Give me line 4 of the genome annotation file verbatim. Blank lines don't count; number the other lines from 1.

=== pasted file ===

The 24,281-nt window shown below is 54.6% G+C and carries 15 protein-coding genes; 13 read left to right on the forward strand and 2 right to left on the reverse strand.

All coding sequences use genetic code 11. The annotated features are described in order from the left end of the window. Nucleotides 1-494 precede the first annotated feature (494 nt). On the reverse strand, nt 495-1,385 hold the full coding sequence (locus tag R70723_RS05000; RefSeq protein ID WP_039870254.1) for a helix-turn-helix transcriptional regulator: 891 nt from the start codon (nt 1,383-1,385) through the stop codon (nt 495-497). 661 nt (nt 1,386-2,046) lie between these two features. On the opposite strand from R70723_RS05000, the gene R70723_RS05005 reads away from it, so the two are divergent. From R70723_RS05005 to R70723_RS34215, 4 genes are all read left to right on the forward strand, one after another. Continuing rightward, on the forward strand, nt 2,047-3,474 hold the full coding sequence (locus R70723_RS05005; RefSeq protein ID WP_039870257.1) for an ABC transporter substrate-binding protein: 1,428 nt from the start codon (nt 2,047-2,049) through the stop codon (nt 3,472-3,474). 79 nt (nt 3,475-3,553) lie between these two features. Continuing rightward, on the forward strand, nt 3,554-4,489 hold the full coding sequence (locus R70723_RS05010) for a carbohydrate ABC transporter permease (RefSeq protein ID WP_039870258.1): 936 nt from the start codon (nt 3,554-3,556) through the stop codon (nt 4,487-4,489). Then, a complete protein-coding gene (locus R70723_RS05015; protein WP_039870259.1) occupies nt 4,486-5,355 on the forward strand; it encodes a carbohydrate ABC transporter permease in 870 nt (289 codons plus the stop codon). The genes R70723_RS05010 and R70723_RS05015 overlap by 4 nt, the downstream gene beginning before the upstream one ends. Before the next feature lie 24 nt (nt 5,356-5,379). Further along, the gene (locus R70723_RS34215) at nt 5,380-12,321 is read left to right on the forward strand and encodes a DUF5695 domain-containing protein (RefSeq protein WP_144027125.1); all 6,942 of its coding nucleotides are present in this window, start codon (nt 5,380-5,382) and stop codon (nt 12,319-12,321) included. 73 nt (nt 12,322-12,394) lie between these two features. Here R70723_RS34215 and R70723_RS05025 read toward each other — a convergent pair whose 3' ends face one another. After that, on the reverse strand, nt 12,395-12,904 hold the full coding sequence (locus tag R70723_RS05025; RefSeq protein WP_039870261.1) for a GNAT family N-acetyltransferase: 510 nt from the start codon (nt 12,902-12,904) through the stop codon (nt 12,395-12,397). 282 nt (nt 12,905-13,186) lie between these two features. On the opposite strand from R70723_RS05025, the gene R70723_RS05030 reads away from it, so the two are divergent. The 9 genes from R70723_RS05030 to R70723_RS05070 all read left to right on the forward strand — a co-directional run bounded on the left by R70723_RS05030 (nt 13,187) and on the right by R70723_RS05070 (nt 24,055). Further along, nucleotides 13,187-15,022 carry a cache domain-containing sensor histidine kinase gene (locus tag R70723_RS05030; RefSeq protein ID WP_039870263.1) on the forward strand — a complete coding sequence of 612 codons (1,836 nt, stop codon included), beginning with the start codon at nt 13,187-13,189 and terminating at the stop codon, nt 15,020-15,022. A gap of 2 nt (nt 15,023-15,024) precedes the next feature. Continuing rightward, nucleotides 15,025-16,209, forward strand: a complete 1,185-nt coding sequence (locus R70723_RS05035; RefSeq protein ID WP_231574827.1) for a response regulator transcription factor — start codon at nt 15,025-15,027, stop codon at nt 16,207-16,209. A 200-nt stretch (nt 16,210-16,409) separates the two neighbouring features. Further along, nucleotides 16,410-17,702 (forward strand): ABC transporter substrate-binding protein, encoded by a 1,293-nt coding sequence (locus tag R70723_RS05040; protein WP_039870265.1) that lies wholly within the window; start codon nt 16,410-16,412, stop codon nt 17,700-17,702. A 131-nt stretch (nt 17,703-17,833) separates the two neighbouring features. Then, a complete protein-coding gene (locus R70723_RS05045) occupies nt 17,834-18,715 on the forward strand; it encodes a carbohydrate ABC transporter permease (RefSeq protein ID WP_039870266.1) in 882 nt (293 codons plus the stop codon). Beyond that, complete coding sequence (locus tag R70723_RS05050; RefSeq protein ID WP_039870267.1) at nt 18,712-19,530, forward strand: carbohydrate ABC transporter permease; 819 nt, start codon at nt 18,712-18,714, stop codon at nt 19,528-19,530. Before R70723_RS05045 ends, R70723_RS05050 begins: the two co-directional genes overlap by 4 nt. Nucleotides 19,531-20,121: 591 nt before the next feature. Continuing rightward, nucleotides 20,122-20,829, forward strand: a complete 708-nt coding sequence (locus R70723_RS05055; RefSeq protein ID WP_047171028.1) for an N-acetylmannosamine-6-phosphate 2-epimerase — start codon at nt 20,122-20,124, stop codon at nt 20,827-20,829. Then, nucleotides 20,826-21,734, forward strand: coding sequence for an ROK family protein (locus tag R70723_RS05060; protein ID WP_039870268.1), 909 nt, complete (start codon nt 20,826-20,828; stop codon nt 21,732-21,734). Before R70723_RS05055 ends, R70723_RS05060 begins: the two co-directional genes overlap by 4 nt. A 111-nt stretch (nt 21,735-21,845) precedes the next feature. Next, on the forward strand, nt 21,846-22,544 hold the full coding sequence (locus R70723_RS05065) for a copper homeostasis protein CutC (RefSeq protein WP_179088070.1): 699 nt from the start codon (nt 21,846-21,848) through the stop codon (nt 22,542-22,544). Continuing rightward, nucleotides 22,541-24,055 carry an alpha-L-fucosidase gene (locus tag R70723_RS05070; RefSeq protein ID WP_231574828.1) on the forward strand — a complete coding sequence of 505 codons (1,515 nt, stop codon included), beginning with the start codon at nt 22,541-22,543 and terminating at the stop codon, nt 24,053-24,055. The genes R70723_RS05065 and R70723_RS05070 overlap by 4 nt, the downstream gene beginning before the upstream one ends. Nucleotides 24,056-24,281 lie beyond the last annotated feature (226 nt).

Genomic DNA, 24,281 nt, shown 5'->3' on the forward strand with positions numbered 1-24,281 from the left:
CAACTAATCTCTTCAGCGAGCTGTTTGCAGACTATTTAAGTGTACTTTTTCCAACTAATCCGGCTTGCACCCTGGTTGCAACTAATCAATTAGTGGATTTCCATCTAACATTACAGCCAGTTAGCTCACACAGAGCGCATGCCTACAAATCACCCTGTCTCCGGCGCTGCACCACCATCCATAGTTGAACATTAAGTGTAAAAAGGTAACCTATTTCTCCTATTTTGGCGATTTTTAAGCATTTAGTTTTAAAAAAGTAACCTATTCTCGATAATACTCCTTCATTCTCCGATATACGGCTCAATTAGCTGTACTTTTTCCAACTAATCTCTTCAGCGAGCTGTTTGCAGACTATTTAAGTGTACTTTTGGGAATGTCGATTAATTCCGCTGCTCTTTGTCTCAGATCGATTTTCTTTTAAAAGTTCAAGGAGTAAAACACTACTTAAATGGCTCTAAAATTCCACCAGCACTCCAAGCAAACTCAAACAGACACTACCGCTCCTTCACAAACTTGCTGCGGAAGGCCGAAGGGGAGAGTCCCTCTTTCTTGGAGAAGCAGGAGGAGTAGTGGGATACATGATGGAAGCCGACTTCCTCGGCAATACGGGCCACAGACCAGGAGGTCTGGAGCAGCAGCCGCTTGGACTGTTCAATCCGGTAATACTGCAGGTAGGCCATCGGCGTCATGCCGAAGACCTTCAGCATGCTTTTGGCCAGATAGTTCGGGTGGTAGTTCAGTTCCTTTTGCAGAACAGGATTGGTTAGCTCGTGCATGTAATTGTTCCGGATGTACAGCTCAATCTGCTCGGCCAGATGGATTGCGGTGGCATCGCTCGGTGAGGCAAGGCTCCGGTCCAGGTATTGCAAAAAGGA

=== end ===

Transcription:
CAACTAATCTCTTCAGCGAGCTGTTTGCAGACTATTTAAGTGTACTTTTTCCAACTAATCCGGCTTGCACCCTGGTTGCAACTAATCAATTAGTGGATTTCCATCTAACATTACAGCCAGTTAGCTCACACAGAGCGCATGCCTACAAATCACCCTGTCTCCGGCGCTGCACCACCATCCATAGTTGAACATTAAGTGTAAAAAGGTAACCTATTTCTCCTATTTTGGCGATTTTTAAGCATTTAGTTTTAAAAAAGTAACCTATTCTCGATAATACTCCTTCATTCTCCGATATACGGCTCAATTAGCTGTACTTTTTCCAACTAATCTCTTCAGCGAGCTGTTTGCAGACTATTTAAGTGTACTTTTGGGAATGTCGATTAATTCCGCTGCTCTTTGTCTCAGATCGATTTTCTTTTAAAAGTTCAAGGAGTAAAACACTACTTAAATGGCTCTAAAATTCCACCAGCACTCCAAGCAAACTCAAACAGACACTACCGCTCCTTCACAAACTTGCTGCGGAAGGCCGAAGGGGAGAGTCCCTCTTTCTTGGAGAAGCAGGAGGAGTAGTGGGATACATGATGGAAGCCGACTTCCTCGGCAATACGGGCCACAGACCAGGAGGTCTGGAGCAGCAGCCGCTTGGACTGTTCAATCCGGTAATACTGCAGGTAGGCCATCGGCGTCATGCCGAAGACCTTCAGCATGCTTTTGGCCAGATAGTTCGGGTGGTAGTTCAGTTCCTTTTGCAGAACAGGATTGGTTAGCTCGTGCATGTAATTGTTCCGGATGTACAGCTCAATCTGCTCGGCCAGATGGATTGCGGTGGCATCGCTCGGTGAGGCAAGGCTCCGGTCCAGGTATTGCAAAAAGGA